State lawmakers last week passed legislation that grants the City of Long Beach the authority to reduce speed limits on residential roads on the President Streets to below 30 miles per hour.
The legislation allows city officials to pass a local law to set speed limits on Cleveland, Harding, Mitchell, Belmont, Atlantic, Coolidge, Wilson and Taft avenues. Gov. Andrew Cuomo still must sign the legislation that also grants the Town of Hempstead the same abilities for 17 residential streets from Lido Beach to Point Lookout.
Assemblyman Harvey Weisenberg, D-Long Beach, and Senate Majority Leader Dean Skelos. Dean Skelos, R-Rockville Centre, worked jointly on the legislation.
“We need to give local officials the ability to make our roadways safer for local families,” Weisenberg said in a statement in which he highlighted the recent accident of a 14-year-old boy who was riding his skateboard on Lido Boulevard and was struck by a car and seriously injured.
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The statute also provides that a majority of Lido Beach residents may petition the Hempstead Town Board to lower the speed limit to less than 30 miles per hour on additional streets, similar to an authority already provided to residents of Point Lookout, according to the Long Beach Herald.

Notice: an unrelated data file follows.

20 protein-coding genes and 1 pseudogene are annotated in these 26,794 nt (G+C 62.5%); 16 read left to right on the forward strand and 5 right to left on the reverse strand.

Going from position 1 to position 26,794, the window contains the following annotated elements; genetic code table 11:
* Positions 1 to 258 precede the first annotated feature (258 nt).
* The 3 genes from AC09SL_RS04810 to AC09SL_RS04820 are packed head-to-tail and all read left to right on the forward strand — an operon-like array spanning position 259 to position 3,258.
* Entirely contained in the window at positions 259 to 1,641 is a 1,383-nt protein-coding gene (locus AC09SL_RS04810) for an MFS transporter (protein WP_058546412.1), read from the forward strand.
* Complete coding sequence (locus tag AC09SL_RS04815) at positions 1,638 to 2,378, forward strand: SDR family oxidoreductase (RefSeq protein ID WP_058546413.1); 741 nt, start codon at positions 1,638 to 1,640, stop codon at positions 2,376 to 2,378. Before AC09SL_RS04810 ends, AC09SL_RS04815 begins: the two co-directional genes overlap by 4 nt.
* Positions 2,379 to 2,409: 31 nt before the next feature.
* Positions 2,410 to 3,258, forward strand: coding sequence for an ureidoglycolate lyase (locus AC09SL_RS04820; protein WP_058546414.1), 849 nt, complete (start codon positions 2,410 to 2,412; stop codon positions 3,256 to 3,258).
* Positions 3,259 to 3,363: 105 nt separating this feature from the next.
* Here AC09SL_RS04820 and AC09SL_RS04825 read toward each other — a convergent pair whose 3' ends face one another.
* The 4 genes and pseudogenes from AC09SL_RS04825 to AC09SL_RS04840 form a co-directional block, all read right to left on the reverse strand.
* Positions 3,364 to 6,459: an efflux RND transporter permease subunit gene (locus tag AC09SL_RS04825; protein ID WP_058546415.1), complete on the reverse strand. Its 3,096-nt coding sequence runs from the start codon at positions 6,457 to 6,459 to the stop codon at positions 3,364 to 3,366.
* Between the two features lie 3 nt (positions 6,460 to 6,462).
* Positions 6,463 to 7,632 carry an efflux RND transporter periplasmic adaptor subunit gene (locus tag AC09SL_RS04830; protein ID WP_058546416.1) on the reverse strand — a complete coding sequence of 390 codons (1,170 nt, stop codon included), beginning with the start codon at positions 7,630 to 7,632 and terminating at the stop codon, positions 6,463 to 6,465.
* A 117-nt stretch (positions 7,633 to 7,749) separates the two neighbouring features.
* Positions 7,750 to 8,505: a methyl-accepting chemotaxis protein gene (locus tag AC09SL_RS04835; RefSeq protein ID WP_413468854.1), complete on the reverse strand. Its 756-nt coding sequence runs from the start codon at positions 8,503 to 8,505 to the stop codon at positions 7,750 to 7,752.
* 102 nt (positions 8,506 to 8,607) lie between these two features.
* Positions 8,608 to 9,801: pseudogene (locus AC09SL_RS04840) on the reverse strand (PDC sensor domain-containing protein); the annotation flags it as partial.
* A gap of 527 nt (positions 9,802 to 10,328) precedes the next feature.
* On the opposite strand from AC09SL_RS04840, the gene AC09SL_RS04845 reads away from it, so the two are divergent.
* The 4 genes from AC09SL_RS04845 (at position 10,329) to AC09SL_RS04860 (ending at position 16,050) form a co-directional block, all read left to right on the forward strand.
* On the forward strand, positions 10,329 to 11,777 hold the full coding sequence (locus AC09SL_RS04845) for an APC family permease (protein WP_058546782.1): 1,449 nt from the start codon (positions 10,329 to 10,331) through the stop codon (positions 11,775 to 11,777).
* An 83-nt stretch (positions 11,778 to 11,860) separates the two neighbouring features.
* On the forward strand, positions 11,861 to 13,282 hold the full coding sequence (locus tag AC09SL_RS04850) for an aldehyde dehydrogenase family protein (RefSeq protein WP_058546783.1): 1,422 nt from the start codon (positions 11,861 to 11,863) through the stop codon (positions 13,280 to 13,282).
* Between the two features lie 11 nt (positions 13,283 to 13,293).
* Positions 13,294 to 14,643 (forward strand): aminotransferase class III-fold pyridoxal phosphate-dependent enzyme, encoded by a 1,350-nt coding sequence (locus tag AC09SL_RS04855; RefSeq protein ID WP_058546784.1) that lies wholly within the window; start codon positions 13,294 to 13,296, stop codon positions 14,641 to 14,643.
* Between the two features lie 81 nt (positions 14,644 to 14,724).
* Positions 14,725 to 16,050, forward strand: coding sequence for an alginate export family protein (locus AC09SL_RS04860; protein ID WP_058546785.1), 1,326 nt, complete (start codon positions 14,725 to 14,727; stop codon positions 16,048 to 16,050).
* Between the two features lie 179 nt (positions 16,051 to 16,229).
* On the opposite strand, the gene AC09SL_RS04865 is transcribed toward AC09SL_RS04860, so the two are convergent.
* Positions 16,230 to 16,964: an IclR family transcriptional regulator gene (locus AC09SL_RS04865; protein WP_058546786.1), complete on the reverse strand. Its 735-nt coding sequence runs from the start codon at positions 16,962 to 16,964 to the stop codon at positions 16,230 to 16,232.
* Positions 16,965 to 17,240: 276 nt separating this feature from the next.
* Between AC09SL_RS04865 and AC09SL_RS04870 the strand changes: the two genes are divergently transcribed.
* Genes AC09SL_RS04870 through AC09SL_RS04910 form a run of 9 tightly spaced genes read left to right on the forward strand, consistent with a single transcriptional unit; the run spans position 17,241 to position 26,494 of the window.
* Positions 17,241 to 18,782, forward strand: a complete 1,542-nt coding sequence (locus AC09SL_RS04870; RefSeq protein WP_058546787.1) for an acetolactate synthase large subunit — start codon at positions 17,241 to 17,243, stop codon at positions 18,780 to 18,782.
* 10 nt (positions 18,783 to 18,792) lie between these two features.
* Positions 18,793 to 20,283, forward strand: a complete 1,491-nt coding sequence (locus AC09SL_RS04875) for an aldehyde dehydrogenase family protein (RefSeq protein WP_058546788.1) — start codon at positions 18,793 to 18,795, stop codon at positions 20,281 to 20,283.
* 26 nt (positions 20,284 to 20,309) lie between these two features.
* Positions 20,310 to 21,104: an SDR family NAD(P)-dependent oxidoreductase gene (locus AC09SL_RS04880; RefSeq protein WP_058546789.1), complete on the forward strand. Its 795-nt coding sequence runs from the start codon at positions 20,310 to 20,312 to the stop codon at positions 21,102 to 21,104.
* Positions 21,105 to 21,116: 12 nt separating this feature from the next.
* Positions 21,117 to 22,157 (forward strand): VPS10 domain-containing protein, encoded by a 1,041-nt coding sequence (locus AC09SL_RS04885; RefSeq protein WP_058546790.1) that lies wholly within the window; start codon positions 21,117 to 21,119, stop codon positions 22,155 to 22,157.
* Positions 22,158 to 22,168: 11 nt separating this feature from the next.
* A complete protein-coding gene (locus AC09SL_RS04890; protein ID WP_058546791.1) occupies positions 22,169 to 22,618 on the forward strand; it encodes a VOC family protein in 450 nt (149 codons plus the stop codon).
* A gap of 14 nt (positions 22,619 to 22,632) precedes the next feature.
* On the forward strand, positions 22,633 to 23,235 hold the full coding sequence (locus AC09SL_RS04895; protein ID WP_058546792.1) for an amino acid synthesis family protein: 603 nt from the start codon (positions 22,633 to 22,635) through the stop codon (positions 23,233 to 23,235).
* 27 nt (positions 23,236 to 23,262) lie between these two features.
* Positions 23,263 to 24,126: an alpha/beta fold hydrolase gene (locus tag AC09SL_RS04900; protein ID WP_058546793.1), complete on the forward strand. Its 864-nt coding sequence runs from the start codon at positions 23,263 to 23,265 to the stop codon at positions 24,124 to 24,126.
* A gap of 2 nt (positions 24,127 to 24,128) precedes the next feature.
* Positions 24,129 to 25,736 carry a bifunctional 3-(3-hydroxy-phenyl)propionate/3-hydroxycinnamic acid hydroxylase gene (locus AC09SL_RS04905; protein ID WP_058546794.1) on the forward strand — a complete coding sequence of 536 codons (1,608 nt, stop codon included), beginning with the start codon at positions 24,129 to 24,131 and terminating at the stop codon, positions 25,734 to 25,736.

Scott Rief, a spokesman for Skelos, said:
“By passing this legislation, we have taken steps to enhance the safety of pedestrians, motorists and the residents of Long Beach.”
Last year, hundreds of President Streets residents signed a petition that supported the legislation to reduce the maximum speed limit on their narrow, one-way streets from 30 miles per hour, but the bill died in Albany.
In February 2012, the City Council approved a home rule request to have the state senate and assembly re-introduce and enact legislation to reduce the maximum speed limit to 15 miles per hour.